Praising Sally Jewell as an executive who turned outdoors equipment retailer REI into one of the nation's most successful and environmentally conscious companies, President Obama just said he is nominating her to be his next interior secretary.

Noting that Jewell, who in a previous job worked as an engineer for Mobil, has also climbed mountains in Antarctica, the president joked about that being "just not something I think of doing."

Our original post:

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Book Reviews
11:58 am
Wed February 6, 2013

A Mystery That Explores 'The Rage' Of New Ireland

Westbury iStockphoto.com

Originally published on Wed February 6, 2013 2:40 pm

The Irish novelist John McGahern once remarked that his country stayed a 19th-century society for so long that it nearly missed the 20th century. But in the mid-1990s, Ireland's economy took off, turning the country from a poor backwater into a so-called Celtic Tiger with fancy restaurants, chrome-clad shops and soaring real estate values. The country was transformed — until things came tumbling down during the 2008 financial crisis.

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Economy
11:55 am
Wed February 6, 2013

With Gasoline Prices Rising, Consumers Are Having A Tough Year

Raul Rivero fills up in Miami. Having less take-home pay at the same time gas prices are rising could dampen consumer spending, economists say.
Joe Raedle Getty Images

Originally published on Wed February 6, 2013 1:30 pm

Business leaders involved in homebuilding, oil drilling or automaking are happy about the way 2013 has kicked off. Lower- and middle-income consumers, on the other hand, are feeling like the year has kicked them in the head.

"Consumers have not rebounded with the arrival of the new year," says Ed Farrell, director of consumer insight at the Consumer Reports National Research Center. "Middle-income Americans were particularly hard hit this month and appear to be losing ground."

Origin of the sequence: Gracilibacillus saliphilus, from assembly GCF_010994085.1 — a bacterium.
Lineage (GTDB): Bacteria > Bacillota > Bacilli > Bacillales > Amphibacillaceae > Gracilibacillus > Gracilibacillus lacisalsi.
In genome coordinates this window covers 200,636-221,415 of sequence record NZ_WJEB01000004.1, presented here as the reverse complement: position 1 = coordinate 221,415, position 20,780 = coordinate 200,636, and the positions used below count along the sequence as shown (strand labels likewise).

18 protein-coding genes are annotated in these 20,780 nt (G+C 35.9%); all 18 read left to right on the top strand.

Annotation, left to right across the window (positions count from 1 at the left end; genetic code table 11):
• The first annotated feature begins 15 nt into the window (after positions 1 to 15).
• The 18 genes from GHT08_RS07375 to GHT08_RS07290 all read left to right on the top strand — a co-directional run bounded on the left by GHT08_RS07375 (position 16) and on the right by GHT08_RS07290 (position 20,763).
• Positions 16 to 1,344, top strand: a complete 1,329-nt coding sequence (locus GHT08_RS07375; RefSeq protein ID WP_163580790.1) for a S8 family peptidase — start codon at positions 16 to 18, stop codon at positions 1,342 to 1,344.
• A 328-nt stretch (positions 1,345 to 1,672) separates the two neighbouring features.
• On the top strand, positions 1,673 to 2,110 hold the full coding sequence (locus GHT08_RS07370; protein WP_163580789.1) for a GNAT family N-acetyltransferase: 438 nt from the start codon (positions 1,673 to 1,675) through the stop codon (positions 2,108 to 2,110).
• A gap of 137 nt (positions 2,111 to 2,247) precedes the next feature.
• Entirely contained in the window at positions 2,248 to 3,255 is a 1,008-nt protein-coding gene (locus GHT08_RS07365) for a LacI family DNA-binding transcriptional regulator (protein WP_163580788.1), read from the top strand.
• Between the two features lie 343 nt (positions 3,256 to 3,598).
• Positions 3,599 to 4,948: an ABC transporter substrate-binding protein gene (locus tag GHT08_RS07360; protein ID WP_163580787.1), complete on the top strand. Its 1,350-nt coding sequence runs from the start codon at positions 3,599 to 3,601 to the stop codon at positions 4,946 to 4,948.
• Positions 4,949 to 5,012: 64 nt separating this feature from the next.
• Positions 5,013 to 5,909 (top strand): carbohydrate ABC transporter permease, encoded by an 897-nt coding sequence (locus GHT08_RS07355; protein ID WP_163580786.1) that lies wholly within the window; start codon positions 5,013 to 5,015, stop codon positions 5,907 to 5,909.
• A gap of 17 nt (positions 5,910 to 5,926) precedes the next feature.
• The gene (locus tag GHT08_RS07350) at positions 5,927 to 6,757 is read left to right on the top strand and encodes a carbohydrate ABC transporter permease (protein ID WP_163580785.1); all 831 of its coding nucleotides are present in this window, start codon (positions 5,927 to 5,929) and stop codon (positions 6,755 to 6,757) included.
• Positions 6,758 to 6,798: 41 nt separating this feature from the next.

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Food
11:26 am
Wed February 6, 2013

Chocolate: Out Of The Box, Into The Frying Pan

Peter Ogburn for NPR

Originally published on Wed February 6, 2013 12:02 pm

Chocolate is like sex or pizza: Even when it's bad, it's still pretty good. There are those who prefer light, refreshing desserts after a big meal, but I think those people are crazy. I always gravitate to the most decadent dessert on the menu, which is usually laden with chocolate. And while I love the stuff, there is nothing sadder than giving or receiving a box of boring chocolates on Valentine's Day. Each year, men and women shamefully duck into grocery stores and pharmacies to grab a box of assorted chocolates. Because nothing says "I love you" quite like chocolate from a gas station.

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The Two-Way
11:09 am
Wed February 6, 2013

Once-Secret 'Watch List' Of Alleged Polluters Under Review At EPA

"Poisoned Places," an NPR/Center for Public Integrity investigation.
NPR

The Environmental Protection Agency's once-secret "Watch List" of allegedly chronic polluters is under review by the EPA's inspector general.

The existence of the list was first disclosed by the Center for Public Integrity (CPI) and NPR in 2011 during a joint investigation of EPA's air pollution regulation. CPI's Jim Morris discovered the list and a CPI/NPR Freedom of Information Act request prompted its public release.

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Business
10:55 am
Wed February 6, 2013

Do Not Pass Go, Do Not Get Severance: Interview With An Iron

The Monopoly iron token that was replaced by the new cat token.
Steven Senne AP

Originally published on Wed February 6, 2013 6:07 pm

Wednesday, Hasbro announced that it was welcoming a new member of the Monopoly-token family. And because it asked the Internet, it wound up with a cat. (For whatever reason, the Internet was not offered Gotye or a bacon cupcake.)

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Business
10:47 am
Wed February 6, 2013

In Cost-Saving Move, Post Office Cuts Saturday Delivery

Originally published on Wed February 6, 2013 10:51 am

Transcript

DAVID GREENE, HOST:

NPR's business news begins with an ending.

(SOUNDBITE OF MUSIC)

GREENE: The U.S. Postal Service has just announced the end of first class mail deliveries on Saturday. It is part of an effort to slow enormous financial losses. And NPR's Yuki Noguchi has come into the studio to tell us what all this means for customers and the Postal Service. And Yuki, so when will my Saturday deliveries stop?